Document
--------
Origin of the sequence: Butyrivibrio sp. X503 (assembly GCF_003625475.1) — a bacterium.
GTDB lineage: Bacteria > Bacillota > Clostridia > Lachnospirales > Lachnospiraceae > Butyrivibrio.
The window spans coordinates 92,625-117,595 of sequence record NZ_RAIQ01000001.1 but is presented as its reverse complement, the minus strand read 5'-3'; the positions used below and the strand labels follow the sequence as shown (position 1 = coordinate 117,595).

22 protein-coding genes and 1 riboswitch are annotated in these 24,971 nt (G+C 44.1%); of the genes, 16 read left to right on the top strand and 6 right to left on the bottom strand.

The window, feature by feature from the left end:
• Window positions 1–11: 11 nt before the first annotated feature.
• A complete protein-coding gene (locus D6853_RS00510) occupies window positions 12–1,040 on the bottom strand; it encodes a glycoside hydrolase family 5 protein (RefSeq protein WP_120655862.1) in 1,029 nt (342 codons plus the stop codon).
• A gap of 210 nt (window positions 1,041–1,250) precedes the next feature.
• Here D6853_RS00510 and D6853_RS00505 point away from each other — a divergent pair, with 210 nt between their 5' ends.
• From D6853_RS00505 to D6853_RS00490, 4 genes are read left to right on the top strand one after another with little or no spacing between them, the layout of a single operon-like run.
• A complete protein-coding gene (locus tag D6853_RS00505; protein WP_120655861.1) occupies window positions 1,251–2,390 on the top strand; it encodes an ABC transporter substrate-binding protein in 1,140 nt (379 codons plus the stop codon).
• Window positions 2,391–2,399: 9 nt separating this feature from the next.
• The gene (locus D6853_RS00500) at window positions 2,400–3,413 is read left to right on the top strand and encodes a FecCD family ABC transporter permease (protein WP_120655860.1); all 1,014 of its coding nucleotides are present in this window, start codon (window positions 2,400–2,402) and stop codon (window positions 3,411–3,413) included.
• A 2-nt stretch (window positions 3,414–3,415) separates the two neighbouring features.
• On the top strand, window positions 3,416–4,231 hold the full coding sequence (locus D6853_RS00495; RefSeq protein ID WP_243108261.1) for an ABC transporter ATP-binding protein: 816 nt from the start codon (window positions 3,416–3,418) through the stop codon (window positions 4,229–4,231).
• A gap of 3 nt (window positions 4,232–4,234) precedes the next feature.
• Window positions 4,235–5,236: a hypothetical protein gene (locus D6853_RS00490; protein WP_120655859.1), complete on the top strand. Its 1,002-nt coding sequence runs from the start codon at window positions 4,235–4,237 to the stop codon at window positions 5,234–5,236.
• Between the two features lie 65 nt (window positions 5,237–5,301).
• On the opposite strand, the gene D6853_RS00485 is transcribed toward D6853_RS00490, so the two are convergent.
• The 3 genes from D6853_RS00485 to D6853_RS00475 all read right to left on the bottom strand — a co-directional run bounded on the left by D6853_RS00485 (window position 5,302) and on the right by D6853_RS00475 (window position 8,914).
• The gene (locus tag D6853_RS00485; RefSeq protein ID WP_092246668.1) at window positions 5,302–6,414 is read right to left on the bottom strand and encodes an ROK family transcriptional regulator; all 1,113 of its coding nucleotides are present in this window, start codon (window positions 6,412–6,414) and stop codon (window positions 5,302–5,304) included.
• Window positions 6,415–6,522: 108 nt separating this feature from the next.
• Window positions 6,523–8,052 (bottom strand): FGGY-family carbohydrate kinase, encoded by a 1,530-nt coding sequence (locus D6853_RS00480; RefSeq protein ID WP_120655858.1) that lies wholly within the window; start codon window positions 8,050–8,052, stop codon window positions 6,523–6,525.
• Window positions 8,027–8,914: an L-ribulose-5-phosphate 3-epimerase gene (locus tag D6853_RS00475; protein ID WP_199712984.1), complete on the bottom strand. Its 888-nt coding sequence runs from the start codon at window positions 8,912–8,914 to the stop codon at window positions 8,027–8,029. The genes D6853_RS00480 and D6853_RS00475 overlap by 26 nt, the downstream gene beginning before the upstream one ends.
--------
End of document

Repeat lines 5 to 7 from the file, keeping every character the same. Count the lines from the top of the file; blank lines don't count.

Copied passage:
The window, feature by feature from the left end:
• Window positions 1–11: 11 nt before the first annotated feature.
• A complete protein-coding gene (locus D6853_RS00510) occupies window positions 12–1,040 on the bottom strand; it encodes a glycoside hydrolase family 5 protein (RefSeq protein WP_120655862.1) in 1,029 nt (342 codons plus the stop codon).